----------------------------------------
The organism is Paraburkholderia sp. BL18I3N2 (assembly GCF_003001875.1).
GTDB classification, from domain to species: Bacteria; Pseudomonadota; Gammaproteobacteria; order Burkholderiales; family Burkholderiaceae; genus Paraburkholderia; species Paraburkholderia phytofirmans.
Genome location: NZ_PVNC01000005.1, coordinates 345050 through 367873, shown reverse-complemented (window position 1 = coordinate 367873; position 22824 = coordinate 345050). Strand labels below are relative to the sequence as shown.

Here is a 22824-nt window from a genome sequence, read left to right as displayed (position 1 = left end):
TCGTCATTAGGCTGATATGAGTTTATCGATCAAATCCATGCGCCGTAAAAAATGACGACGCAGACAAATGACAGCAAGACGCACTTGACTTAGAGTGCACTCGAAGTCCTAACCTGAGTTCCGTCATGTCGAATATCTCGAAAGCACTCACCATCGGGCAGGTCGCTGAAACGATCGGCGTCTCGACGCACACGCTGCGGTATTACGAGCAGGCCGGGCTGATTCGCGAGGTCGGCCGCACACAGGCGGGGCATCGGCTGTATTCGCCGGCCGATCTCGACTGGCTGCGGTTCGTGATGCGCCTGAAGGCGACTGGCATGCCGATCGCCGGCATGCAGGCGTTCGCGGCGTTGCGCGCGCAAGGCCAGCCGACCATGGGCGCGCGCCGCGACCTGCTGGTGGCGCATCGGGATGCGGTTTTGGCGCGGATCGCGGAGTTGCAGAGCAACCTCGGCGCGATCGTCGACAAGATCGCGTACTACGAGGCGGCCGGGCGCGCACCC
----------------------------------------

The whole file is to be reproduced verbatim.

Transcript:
The organism is Paraburkholderia sp. BL18I3N2 (assembly GCF_003001875.1).
GTDB classification, from domain to species: Bacteria; Pseudomonadota; Gammaproteobacteria; order Burkholderiales; family Burkholderiaceae; genus Paraburkholderia; species Paraburkholderia phytofirmans.
Genome location: NZ_PVNC01000005.1, coordinates 345050 through 367873, shown reverse-complemented (window position 1 = coordinate 367873; position 22824 = coordinate 345050). Strand labels below are relative to the sequence as shown.

Here is a 22824-nt window from a genome sequence, read left to right as displayed (position 1 = left end):
TCGTCATTAGGCTGATATGAGTTTATCGATCAAATCCATGCGCCGTAAAAAATGACGACGCAGACAAATGACAGCAAGACGCACTTGACTTAGAGTGCACTCGAAGTCCTAACCTGAGTTCCGTCATGTCGAATATCTCGAAAGCACTCACCATCGGGCAGGTCGCTGAAACGATCGGCGTCTCGACGCACACGCTGCGGTATTACGAGCAGGCCGGGCTGATTCGCGAGGTCGGCCGCACACAGGCGGGGCATCGGCTGTATTCGCCGGCCGATCTCGACTGGCTGCGGTTCGTGATGCGCCTGAAGGCGACTGGCATGCCGATCGCCGGCATGCAGGCGTTCGCGGCGTTGCGCGCGCAAGGCCAGCCGACCATGGGCGCGCGCCGCGACCTGCTGGTGGCGCATCGGGATGCGGTTTTGGCGCGGATCGCGGAGTTGCAGAGCAACCTCGGCGCGATCGTCGACAAGATCGCGTACTACGAGGCGGCCGGGCGCGCACCC